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of Flanders considered it an honour to be a burgess of Ghent.' Then they of the Law answered and said, that they would write to the bailiff desiring that the burgess may be delivered; for truly his office extendeth not so far as to keep our burgess in the Earl's prison.' And so they wrote to the bailiff for the deliverance of the burgess who was in prison in Erclo.—The bailiff answered, 'What needeth all these words for a mariner? Say,' quoth the bailiff, who was named Roger d'Auterne, 'to them of Ghent, that though he were ten times richer than he is, he shall never go out of prison unless my lord the Earl command it. I have power to arrest, but I have no power to deliver.''
They of Ghent were ill content with this answer, and complained loudly to the Earl, who agreed to release the prisoner and redress their grievances, on condition that the White-Hoods should be disbanded. But John Lyon maintained that it was only by keeping up the White-Hoods that they would ever have any security for their privileges; and in spite of all the Earl's remonstrances, the White-Hoods increased in number and were formed into companies with captains over them. The Earl then sent his bailiff to Ghent with two hundred men, to seize and execute John Lyon and other captains. This brought on an encounter in the market-place, where the bailiff was slain and the Earl's banner torn in pieces by the White-Hoods.
Such was the beginning of a war which continued for several years between the Earl of Flanders and the town of Ghent, and in which the principal towns on the part of the Earl were Bruges, Oudenarde, Dendermonde, Lisle, and Tournay; and those on the part of Ghent were Damme, Ypres, Courtray, Grammont, Poperinguen, and Messines :-A war which in its progress extended to the whole of Flanders, and excited a degree of interest in all the civilised countries of Europe for which the cause must be sought in the state of European communities at the time. It was believed that entire success on the part of Ghent would bring on a general rising almost throughont Christendom, of the Commonalty against the Feudal Lords and men of substance. The incorporation of the citizens of Paris known by the name of “the Army with Mallets," was, according to the well-known chronicler of the period, “all by the example of them of Ghent.” Nicholas le Flamand deterred them from pulling down the Louvre, by urging the expediency of waiting to see what success might attend the Flemish insurgents. At Rheims, Chalons on the Marne, at Orleans, Beauvoisin, the like designs were entertained. “The rebellion of the Jacquerie,” says Froissart, was never so terrible as this was likely to have been.” Brabant, Burgundy, and the lower part of Germany, were in a dangerous condition; and in England Wat Tyler's rebellion was contemporaneous and not unconnected with what was going on in Flanders.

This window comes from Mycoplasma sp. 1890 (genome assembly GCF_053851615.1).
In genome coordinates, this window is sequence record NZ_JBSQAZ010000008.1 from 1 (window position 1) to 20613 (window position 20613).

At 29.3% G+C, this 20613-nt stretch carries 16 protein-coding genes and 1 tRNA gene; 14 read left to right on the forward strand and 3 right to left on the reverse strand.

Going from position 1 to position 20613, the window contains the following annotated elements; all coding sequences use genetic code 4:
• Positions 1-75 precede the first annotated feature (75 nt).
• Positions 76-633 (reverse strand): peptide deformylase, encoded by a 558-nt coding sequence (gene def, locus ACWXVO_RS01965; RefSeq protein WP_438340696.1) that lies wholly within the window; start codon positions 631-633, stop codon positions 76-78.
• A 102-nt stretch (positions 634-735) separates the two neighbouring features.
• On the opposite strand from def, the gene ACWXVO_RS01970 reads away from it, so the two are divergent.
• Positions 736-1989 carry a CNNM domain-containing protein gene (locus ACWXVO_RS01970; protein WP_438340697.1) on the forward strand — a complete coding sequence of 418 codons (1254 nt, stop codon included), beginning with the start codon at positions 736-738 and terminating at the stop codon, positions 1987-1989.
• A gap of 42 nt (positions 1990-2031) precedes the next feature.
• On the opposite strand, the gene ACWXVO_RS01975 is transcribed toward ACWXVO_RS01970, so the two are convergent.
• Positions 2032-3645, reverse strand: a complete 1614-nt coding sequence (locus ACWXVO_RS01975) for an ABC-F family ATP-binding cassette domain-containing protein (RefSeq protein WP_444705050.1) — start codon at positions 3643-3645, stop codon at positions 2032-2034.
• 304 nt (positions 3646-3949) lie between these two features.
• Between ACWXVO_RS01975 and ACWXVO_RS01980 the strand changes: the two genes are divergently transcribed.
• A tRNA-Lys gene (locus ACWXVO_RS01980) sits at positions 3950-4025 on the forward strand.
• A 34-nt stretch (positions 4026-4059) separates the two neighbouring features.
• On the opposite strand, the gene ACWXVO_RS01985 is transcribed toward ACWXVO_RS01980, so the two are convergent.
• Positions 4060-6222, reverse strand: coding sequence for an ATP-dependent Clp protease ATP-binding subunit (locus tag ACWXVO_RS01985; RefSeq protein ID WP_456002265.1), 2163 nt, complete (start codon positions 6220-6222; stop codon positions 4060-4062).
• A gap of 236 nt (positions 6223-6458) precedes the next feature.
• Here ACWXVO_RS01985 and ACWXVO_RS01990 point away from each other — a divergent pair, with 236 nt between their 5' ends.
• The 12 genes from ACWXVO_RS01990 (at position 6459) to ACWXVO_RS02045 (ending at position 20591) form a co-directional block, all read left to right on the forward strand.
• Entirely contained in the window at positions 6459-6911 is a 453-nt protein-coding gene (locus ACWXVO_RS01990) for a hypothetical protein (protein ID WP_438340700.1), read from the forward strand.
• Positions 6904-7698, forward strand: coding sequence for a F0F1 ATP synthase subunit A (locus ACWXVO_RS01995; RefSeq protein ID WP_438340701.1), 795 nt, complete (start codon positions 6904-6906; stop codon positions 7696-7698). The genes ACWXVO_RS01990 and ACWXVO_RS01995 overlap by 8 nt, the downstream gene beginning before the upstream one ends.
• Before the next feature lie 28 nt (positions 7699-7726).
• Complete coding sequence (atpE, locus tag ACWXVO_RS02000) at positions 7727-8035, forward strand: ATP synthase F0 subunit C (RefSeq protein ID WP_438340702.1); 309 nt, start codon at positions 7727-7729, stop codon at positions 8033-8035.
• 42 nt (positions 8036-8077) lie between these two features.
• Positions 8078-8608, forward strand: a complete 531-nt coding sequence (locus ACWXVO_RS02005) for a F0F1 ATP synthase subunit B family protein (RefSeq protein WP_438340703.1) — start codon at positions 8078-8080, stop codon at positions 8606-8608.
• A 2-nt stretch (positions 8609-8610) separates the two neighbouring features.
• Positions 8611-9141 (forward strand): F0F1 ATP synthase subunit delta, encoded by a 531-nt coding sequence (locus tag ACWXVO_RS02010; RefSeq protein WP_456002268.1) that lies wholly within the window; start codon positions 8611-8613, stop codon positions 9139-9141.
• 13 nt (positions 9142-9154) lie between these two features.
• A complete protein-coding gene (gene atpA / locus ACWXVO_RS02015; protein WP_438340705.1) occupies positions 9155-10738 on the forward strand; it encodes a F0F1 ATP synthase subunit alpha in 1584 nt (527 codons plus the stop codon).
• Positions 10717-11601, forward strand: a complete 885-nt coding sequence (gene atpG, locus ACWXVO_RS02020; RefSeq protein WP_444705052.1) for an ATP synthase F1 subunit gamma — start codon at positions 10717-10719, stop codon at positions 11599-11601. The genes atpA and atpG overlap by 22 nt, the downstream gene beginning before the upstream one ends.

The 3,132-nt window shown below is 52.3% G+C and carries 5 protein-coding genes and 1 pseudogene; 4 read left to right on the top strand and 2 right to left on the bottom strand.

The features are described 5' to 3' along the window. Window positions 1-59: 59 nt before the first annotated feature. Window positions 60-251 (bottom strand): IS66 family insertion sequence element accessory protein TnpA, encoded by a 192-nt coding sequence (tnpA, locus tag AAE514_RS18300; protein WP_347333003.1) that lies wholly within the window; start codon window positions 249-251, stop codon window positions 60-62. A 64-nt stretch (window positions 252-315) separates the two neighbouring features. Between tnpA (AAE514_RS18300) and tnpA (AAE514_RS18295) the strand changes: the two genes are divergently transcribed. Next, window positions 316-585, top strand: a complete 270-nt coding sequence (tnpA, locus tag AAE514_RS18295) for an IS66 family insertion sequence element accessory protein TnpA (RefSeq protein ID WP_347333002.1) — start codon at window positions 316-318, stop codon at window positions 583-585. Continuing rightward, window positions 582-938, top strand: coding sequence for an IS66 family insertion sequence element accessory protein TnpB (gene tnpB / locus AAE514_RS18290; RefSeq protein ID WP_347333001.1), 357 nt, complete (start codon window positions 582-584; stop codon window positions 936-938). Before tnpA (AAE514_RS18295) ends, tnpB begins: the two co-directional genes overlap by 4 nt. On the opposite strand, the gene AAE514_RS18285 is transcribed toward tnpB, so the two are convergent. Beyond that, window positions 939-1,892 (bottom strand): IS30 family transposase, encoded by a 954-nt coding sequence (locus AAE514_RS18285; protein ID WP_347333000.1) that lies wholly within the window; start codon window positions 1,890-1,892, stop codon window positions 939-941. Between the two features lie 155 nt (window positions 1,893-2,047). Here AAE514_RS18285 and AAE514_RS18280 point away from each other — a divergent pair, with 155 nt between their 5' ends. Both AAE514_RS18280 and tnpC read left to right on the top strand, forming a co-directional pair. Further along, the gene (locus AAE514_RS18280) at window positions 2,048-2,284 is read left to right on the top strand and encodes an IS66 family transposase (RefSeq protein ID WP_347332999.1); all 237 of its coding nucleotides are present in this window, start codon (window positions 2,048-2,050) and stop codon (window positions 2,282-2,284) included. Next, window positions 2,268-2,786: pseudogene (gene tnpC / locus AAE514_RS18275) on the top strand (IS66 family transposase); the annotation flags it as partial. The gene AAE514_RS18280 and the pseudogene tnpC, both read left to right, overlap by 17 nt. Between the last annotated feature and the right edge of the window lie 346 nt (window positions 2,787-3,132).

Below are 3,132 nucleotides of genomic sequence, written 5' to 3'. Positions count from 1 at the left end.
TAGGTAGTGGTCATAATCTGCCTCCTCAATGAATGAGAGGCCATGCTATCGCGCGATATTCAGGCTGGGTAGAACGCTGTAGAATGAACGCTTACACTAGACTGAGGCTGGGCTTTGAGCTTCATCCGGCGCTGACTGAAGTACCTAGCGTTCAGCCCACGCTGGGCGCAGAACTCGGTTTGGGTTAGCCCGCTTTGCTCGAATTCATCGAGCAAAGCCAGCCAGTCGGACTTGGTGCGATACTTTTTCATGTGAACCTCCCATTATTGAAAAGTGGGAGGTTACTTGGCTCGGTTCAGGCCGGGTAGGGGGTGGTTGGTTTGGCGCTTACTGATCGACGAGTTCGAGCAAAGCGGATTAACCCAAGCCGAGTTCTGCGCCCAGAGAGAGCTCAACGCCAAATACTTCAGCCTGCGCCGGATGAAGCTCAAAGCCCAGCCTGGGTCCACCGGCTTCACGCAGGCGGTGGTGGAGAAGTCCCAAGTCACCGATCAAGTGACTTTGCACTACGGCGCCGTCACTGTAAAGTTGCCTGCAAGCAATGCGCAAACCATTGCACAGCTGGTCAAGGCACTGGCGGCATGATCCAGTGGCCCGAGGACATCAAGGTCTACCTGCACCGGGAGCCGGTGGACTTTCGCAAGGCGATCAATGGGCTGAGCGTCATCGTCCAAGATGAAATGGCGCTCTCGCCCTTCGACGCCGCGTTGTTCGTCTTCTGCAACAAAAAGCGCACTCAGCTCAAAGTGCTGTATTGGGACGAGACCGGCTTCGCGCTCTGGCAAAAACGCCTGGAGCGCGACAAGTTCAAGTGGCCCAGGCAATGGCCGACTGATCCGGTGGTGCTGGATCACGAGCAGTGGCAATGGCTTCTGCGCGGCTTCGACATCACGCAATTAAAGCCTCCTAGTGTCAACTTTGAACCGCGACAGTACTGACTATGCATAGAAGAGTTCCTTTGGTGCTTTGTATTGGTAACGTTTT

I have related by way of introduction, the origin of the war,—not that the incidents in which it originated are immediately connected with those of my
play, which opens at a later period, after the death of John Lyon; but because I have wished (as much as in so small a compass may be) to give those of my readers who may require it, a notion of the temper of mind which prevailed in Flanders towards the end of the fourteenth century.
PHILIP VAN ARTEVELDE.
PART THE FIRST.
“No arts, no letters, no society,-and, which is worst of all, continual fear and danger of violent death, and the life of Man, solitary, poor, nasty, brutish, and short."
LEVIATHAN, Part I. c. 18.
MEN OF GHENT.
PHILIP VAN ARTEVELDE.
Leaders of the White-Hoods.
Deans of two of the Crafts.
MEN OF BRUGES.
THE EARL OF FLANDERS.
The SCENE is laid sometimes at GHENT, sometimes at Bruges,
or in its neighbourhood.